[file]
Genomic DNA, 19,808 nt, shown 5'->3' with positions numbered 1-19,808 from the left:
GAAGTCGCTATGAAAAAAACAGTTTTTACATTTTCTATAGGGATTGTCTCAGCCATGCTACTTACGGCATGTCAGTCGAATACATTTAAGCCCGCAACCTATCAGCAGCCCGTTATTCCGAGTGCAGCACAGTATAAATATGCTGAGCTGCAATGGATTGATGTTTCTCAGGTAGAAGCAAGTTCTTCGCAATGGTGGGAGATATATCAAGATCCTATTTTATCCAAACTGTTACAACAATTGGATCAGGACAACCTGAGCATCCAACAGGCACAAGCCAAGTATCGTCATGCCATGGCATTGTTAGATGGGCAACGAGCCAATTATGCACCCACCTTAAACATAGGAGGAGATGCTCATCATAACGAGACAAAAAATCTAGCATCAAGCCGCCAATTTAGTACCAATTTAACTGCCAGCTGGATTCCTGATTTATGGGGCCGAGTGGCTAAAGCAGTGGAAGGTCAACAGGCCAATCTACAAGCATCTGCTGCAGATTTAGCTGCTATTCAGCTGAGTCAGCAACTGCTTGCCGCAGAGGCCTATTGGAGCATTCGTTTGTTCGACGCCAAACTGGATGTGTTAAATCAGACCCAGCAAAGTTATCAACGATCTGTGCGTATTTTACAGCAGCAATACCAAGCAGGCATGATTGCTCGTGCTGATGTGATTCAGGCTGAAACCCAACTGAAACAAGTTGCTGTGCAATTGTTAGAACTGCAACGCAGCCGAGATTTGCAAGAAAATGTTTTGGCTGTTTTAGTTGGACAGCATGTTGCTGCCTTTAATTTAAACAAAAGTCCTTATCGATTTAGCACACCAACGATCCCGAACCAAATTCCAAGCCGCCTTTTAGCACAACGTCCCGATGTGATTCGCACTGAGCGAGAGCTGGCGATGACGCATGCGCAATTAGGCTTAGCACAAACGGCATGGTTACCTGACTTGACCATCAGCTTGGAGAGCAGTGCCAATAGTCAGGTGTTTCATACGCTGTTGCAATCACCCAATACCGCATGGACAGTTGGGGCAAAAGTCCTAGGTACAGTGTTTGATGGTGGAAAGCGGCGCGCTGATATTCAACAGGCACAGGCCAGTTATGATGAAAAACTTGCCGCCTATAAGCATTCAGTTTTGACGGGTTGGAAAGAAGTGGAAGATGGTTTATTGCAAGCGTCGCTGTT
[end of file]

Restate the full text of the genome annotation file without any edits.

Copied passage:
Genomic DNA, 19,808 nt, shown 5'->3' with positions numbered 1-19,808 from the left:
GAAGTCGCTATGAAAAAAACAGTTTTTACATTTTCTATAGGGATTGTCTCAGCCATGCTACTTACGGCATGTCAGTCGAATACATTTAAGCCCGCAACCTATCAGCAGCCCGTTATTCCGAGTGCAGCACAGTATAAATATGCTGAGCTGCAATGGATTGATGTTTCTCAGGTAGAAGCAAGTTCTTCGCAATGGTGGGAGATATATCAAGATCCTATTTTATCCAAACTGTTACAACAATTGGATCAGGACAACCTGAGCATCCAACAGGCACAAGCCAAGTATCGTCATGCCATGGCATTGTTAGATGGGCAACGAGCCAATTATGCACCCACCTTAAACATAGGAGGAGATGCTCATCATAACGAGACAAAAAATCTAGCATCAAGCCGCCAATTTAGTACCAATTTAACTGCCAGCTGGATTCCTGATTTATGGGGCCGAGTGGCTAAAGCAGTGGAAGGTCAACAGGCCAATCTACAAGCATCTGCTGCAGATTTAGCTGCTATTCAGCTGAGTCAGCAACTGCTTGCCGCAGAGGCCTATTGGAGCATTCGTTTGTTCGACGCCAAACTGGATGTGTTAAATCAGACCCAGCAAAGTTATCAACGATCTGTGCGTATTTTACAGCAGCAATACCAAGCAGGCATGATTGCTCGTGCTGATGTGATTCAGGCTGAAACCCAACTGAAACAAGTTGCTGTGCAATTGTTAGAACTGCAACGCAGCCGAGATTTGCAAGAAAATGTTTTGGCTGTTTTAGTTGGACAGCATGTTGCTGCCTTTAATTTAAACAAAAGTCCTTATCGATTTAGCACACCAACGATCCCGAACCAAATTCCAAGCCGCCTTTTAGCACAACGTCCCGATGTGATTCGCACTGAGCGAGAGCTGGCGATGACGCATGCGCAATTAGGCTTAGCACAAACGGCATGGTTACCTGACTTGACCATCAGCTTGGAGAGCAGTGCCAATAGTCAGGTGTTTCATACGCTGTTGCAATCACCCAATACCGCATGGACAGTTGGGGCAAAAGTCCTAGGTACAGTGTTTGATGGTGGAAAGCGGCGCGCTGATATTCAACAGGCACAGGCCAGTTATGATGAAAAACTTGCCGCCTATAAGCATTCAGTTTTGACGGGTTGGAAAGAAGTGGAAGATGGTTTATTGCAAGCGTCGCTGTT